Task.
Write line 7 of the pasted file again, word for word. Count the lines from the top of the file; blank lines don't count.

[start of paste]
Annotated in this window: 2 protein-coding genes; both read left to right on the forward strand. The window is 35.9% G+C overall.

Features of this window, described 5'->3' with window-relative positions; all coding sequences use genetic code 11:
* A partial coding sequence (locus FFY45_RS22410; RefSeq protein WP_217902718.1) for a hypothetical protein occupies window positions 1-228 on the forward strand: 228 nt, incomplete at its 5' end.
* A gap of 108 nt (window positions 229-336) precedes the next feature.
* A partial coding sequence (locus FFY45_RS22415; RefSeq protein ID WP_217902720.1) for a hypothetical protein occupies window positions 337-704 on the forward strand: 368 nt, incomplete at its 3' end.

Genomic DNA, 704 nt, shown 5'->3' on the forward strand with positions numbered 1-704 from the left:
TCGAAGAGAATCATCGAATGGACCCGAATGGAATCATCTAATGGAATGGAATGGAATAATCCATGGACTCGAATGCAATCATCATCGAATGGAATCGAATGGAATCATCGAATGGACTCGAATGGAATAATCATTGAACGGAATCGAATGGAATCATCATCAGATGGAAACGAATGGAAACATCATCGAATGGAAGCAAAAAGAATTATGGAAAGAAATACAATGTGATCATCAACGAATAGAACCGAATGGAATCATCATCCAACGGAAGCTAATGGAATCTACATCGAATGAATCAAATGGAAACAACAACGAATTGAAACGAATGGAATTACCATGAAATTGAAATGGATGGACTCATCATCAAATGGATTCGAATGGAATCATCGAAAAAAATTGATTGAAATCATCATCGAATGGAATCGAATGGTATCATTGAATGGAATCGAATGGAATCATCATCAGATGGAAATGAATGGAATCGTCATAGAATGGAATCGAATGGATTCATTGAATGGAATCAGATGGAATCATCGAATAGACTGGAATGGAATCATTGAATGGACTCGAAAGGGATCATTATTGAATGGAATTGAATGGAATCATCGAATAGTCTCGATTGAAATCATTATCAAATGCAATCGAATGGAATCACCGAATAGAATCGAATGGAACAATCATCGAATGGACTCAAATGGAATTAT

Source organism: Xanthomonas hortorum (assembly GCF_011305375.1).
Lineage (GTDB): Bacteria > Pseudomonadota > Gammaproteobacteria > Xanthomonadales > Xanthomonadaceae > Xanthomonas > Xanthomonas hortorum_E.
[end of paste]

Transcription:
TCGAAGAGAATCATCGAATGGACCCGAATGGAATCATCTAATGGAATGGAATGGAATAATCCATGGACTCGAATGCAATCATCATCGAATGGAATCGAATGGAATCATCGAATGGACTCGAATGGAATAATCATTGAACGGAATCGAATGGAATCATCATCAGATGGAAACGAATGGAAACATCATCGAATGGAAGCAAAAAGAATTATGGAAAGAAATACAATGTGATCATCAACGAATAGAACCGAATGGAATCATCATCCAACGGAAGCTAATGGAATCTACATCGAATGAATCAAATGGAAACAACAACGAATTGAAACGAATGGAATTACCATGAAATTGAAATGGATGGACTCATCATCAAATGGATTCGAATGGAATCATCGAAAAAAATTGATTGAAATCATCATCGAATGGAATCGAATGGTATCATTGAATGGAATCGAATGGAATCATCATCAGATGGAAATGAATGGAATCGTCATAGAATGGAATCGAATGGATTCATTGAATGGAATCAGATGGAATCATCGAATAGACTGGAATGGAATCATTGAATGGACTCGAAAGGGATCATTATTGAATGGAATTGAATGGAATCATCGAATAGTCTCGATTGAAATCATTATCAAATGCAATCGAATGGAATCACCGAATAGAATCGAATGGAACAATCATCGAATGGACTCAAATGGAATTAT